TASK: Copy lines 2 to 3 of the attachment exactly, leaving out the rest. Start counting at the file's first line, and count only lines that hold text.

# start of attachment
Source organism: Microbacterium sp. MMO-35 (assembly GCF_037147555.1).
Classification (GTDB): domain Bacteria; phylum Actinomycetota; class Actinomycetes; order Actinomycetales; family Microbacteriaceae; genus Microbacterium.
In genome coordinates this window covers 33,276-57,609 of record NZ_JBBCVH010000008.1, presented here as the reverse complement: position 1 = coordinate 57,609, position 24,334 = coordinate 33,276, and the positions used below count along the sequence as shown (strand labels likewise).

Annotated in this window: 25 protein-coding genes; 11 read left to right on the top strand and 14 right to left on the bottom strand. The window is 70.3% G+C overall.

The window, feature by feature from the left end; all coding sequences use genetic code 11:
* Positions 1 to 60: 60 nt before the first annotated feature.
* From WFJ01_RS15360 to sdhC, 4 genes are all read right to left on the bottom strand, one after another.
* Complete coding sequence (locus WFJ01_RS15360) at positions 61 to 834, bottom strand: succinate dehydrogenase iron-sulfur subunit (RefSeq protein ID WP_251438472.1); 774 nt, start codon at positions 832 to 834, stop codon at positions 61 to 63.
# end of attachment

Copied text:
Classification (GTDB): domain Bacteria; phylum Actinomycetota; class Actinomycetes; order Actinomycetales; family Microbacteriaceae; genus Microbacterium.
In genome coordinates this window covers 33,276-57,609 of record NZ_JBBCVH010000008.1, presented here as the reverse complement: position 1 = coordinate 57,609, position 24,334 = coordinate 33,276, and the positions used below count along the sequence as shown (strand labels likewise).